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I have long appreciated Frida Kahlo, her persona, femininity, clothes and the entire Frida phenomenon. It is not by chance that I visited the Frida Kahlo exhibition in the Hungarian National Gallery. Interestingly, I have first seen the London material in the Victoria and Albert Museum (V&A · Frida Kahlo: Making Her Self Up), not […]

I have long appreciated Frida Kahlo, her persona, femininity, clothes and the entire Frida phenomenon. It is not by chance that I visited the Frida Kahlo exhibition in the Hungarian National Gallery. Interestingly, I have first seen the London material in the Victoria and Albert Museum (V&A · Frida Kahlo: Making Her Self Up), not the one in Budapest. The two exhibitions had different concepts and I liked both. The London one concentrated on clothing and personal possessions, the Frida who, after the terrible accident was reborn into a magical and inspired artist tormented by hellish pains. Her femininity, beauty and lovers constitute an organic part of her creations, and her persona cannot be separated from her pictures. The Budapest material is more complex, the majority of the collection was made up of her paintings. I am infinitely happy that I could see both exhibitions. Also, in the case of both, the pain emanating from some of her paintings and objects, affected me with a confusing force, this being not an unknown experience. After an almost deadly car crash, in which I fractured my pelvic bone, I also experienced the hardly bearable, ever-present nature of pain for a while. It is no doubt true that creation elevates us, above time and space. I heartily recommend this exhibition where through paintings, contemporary documentaries, photographs and letters, one can almost feel the presence, lovers, passions and art of the artist.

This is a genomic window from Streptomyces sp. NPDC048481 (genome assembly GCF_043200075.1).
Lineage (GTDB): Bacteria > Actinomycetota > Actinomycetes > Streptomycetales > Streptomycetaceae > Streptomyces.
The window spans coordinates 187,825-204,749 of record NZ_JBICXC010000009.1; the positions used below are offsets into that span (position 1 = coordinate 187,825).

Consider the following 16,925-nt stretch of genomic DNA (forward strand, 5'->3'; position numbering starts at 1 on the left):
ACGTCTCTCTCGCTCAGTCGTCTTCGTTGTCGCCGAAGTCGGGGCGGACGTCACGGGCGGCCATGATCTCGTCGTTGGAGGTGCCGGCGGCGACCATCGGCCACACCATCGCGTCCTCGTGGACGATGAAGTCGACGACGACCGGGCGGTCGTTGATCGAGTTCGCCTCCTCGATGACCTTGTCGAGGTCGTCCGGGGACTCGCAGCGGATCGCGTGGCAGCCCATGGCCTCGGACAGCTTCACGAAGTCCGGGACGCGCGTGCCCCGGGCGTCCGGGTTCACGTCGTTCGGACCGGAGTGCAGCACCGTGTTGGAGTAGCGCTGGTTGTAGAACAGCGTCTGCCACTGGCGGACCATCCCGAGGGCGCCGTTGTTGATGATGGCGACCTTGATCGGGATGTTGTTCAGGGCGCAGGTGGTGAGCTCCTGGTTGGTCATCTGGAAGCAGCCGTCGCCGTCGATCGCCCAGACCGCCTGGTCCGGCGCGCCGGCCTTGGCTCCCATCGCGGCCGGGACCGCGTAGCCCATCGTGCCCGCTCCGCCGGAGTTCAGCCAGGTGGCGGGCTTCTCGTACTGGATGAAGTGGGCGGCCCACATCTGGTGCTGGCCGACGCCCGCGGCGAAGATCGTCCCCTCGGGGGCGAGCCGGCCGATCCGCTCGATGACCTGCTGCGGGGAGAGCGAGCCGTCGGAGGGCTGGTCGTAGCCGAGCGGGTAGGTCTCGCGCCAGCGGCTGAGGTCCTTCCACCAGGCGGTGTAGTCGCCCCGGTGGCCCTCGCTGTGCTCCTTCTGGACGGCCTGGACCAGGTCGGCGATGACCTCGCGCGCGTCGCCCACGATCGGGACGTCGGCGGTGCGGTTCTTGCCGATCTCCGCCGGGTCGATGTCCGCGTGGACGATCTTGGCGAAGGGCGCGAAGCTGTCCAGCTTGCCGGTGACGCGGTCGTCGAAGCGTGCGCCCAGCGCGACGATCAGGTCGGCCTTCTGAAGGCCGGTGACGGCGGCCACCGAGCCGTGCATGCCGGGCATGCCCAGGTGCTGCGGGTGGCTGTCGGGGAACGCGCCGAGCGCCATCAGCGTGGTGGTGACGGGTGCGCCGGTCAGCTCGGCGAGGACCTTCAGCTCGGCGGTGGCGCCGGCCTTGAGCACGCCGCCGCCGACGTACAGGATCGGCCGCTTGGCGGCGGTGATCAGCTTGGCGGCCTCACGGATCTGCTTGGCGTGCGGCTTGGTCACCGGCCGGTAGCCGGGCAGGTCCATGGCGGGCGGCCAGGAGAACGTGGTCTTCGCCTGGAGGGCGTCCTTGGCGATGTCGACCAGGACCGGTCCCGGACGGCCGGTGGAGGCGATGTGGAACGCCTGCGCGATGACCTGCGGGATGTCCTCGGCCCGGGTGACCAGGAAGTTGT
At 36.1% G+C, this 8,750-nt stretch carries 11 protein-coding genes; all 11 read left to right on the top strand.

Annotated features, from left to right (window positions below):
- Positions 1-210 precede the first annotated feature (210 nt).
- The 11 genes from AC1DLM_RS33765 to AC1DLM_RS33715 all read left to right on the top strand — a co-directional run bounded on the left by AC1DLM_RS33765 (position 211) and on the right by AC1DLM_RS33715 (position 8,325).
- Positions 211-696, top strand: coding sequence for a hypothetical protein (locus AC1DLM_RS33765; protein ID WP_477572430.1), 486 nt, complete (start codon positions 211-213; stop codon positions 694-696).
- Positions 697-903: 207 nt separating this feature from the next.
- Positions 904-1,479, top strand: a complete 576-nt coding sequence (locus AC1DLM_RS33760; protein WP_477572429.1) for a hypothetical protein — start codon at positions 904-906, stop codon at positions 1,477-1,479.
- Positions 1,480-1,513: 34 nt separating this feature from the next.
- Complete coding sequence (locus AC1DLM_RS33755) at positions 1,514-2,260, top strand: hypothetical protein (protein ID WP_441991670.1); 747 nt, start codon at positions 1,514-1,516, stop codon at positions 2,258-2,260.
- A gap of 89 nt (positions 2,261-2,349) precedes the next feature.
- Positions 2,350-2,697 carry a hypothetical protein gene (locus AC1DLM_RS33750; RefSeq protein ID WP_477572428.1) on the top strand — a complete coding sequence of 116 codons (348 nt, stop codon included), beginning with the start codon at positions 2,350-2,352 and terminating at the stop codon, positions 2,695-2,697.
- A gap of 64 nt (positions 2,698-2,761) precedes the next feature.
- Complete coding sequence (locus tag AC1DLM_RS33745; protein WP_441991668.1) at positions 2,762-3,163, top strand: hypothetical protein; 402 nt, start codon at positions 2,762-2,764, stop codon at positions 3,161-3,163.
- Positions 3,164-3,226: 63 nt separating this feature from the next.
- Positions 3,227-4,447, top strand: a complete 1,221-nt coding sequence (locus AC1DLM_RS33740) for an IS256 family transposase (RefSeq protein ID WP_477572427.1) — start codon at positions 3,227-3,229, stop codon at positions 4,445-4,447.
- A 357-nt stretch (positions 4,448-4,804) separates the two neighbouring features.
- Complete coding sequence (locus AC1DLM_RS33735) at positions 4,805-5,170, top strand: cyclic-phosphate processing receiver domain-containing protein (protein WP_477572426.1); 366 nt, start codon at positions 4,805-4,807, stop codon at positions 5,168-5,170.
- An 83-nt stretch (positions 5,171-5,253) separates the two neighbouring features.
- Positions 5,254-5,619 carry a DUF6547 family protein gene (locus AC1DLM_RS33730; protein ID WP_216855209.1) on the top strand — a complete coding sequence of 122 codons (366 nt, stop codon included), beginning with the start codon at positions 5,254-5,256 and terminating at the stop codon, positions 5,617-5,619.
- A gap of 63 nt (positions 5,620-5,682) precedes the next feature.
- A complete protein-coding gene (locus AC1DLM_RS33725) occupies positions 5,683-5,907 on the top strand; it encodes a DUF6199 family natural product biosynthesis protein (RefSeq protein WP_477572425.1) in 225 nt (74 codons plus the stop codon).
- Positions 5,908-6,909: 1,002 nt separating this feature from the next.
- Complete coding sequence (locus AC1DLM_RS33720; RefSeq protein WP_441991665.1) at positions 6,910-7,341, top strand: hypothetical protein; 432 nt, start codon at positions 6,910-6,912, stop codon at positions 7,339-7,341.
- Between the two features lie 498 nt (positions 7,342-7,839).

Special thanks for Anna Kőszeghy

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